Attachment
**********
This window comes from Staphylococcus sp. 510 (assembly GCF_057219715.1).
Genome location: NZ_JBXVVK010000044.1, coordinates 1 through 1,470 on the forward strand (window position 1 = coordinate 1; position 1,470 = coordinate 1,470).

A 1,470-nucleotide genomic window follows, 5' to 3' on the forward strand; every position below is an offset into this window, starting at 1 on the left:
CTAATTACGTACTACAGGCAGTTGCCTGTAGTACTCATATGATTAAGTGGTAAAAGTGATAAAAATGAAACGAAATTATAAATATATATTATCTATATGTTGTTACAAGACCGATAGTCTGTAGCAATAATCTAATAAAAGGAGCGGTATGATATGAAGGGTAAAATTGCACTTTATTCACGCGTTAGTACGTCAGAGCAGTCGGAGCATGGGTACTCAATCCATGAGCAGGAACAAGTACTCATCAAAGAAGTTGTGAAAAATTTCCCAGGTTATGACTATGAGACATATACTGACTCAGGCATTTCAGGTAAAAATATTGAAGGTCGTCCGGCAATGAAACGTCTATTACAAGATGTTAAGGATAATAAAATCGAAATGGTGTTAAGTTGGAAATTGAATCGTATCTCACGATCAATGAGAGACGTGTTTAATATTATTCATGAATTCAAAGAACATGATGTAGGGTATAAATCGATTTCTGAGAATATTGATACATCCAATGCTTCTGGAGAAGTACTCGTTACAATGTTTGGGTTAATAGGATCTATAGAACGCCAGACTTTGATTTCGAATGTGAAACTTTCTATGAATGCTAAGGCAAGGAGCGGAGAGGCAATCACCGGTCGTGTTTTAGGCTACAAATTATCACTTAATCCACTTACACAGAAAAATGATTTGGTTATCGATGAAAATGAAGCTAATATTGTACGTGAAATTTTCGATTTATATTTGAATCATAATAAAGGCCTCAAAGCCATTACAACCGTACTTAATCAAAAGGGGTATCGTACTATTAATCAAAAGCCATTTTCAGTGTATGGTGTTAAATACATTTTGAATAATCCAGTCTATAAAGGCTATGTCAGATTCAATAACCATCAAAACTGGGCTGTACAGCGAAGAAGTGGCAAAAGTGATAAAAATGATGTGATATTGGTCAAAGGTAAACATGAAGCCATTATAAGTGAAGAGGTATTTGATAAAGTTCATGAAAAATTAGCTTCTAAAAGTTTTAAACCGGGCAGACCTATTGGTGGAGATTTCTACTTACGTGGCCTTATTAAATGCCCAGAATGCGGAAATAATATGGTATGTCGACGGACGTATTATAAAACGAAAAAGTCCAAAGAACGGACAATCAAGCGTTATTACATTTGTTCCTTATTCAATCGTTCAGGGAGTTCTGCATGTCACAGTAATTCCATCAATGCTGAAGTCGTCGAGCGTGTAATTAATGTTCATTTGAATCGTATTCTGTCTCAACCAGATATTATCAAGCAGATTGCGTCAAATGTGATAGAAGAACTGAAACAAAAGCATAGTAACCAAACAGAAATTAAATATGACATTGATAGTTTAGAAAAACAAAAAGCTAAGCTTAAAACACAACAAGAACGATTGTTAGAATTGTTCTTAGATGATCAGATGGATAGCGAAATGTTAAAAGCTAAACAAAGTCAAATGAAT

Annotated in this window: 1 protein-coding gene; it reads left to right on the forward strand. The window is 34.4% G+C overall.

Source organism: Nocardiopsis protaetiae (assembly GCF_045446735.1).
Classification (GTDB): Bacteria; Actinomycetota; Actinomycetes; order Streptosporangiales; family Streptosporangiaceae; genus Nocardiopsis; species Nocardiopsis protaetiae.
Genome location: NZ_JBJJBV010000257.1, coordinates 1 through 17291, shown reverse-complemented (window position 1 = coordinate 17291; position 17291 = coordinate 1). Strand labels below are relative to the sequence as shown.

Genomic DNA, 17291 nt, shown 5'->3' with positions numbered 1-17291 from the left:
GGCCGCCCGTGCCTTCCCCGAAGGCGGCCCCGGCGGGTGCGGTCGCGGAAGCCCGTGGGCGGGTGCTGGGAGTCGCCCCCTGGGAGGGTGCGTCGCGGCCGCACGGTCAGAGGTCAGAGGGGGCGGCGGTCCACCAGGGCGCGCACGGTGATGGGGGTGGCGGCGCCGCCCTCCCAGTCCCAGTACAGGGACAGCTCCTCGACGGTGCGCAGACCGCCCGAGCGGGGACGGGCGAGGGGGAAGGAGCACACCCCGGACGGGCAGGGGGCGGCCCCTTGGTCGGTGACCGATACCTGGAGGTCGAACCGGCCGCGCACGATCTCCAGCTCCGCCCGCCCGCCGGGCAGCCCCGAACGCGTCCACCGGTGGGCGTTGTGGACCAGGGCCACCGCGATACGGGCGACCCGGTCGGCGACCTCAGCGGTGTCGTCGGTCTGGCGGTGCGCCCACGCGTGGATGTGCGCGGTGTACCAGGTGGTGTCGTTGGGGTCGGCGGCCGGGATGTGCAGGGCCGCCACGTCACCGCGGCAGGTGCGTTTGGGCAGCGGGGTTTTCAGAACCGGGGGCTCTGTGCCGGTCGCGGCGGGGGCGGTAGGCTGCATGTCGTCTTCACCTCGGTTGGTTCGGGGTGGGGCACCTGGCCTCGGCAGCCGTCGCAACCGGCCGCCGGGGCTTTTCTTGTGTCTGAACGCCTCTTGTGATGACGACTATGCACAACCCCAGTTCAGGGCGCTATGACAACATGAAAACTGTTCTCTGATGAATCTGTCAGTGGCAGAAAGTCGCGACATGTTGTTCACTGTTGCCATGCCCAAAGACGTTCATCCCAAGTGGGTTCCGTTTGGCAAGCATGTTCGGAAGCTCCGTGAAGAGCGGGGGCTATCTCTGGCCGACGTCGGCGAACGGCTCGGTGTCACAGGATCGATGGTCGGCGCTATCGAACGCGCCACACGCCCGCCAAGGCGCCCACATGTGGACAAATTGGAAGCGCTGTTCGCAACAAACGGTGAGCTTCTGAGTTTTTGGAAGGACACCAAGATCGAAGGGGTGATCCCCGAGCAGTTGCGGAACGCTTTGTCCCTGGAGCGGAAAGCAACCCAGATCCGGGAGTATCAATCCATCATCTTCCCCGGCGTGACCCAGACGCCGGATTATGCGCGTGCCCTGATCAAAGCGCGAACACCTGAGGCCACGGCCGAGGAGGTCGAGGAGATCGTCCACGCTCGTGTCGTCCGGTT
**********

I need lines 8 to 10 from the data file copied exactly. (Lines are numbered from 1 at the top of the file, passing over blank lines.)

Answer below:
Genome location: NZ_JBJJBV010000257.1, coordinates 1 through 17291, shown reverse-complemented (window position 1 = coordinate 17291; position 17291 = coordinate 1). Strand labels below are relative to the sequence as shown.

Genomic DNA, 17291 nt, shown 5'->3' with positions numbered 1-17291 from the left:
GGCCGCCCGTGCCTTCCCCGAAGGCGGCCCCGGCGGGTGCGGTCGCGGAAGCCCGTGGGCGGGTGCTGGGAGTCGCCCCCTGGGAGGGTGCGTCGCGGCCGCACGGTCAGAGGTCAGAGGGGGCGGCGGTCCACCAGGGCGCGCACGGTGATGGGGGTGGCGGCGCCGCCCTCCCAGTCCCAGTACAGGGACAGCTCCTCGACGGTGCGCAGACCGCCCGAGCGGGGACGGGCGAGGGGGAAGGAGCACACCCCGGACGGGCAGGGGGCGGCCCCTTGGTCGGTGACCGATACCTGGAGGTCGAACCGGCCGCGCACGATCTCCAGCTCCGCCCGCCCGCCGGGCAGCCCCGAACGCGTCCACCGGTGGGCGTTGTGGACCAGGGCCACCGCGATACGGGCGACCCGGTCGGCGACCTCAGCGGTGTCGTCGGTCTGGCGGTGCGCCCACGCGTGGATGTGCGCGGTGTACCAGGTGGTGTCGTTGGGGTCGGCGGCCGGGATGTGCAGGGCCGCCACGTCACCGCGGCAGGTGCGTTTGGGCAGCGGGGTTTTCAGAACCGGGGGCTCTGTGCCGGTCGCGGCGGGGGCGGTAGGCTGCATGTCGTCTTCACCTCGGTTGGTTCGGGGTGGGGCACCTGGCCTCGGCAGCCGTCGCAACCGGCCGCCGGGGCTTTTCTTGTGTCTGAACGCCTCTTGTGATGACGACTATGCACAACCCCAGTTCAGGGCGCTATGACAACATGAAAACTGTTCTCTGATGAATCTGTCAGTGGCAGAAAGTCGCGACATGTTGTTCACTGTTGCCATGCCCAAAGACGTTCATCCCAAGTGGGTTCCGTTTGGCAAGCATGTTCGGAAGCTCCGTGAAGAGCGGGGGCTATCTCTGGCCGACGTCGGCGAACGGCTCGGTGTCACAGGATCGATGGTCGGCGCTATCGAACGCGCCACACGCCCGCCAAGGCGCCCACATGTGGACAAATTGGAAGCGCTGTTCGCAACAAACGGTGAGCTTCTGAGTTTTTGGAAGGACACCAAGATCGAAGGGGTGATCCCCGAGCAGTTGCGGAACGCTTTGTCCCTGGAGCGGAAAGCAACCCAGATCCGGGAGTATCAATCCATCATCTTCCCCGGCGTGACCCAGACGCCGGATTATGCGCGTGCCCTGATCAAAGCGCGAACACCTGAGGCCACGGCCGAGGAGGTCGAGGAGATCGTCCACGCTCGTGTCGTCCGGTT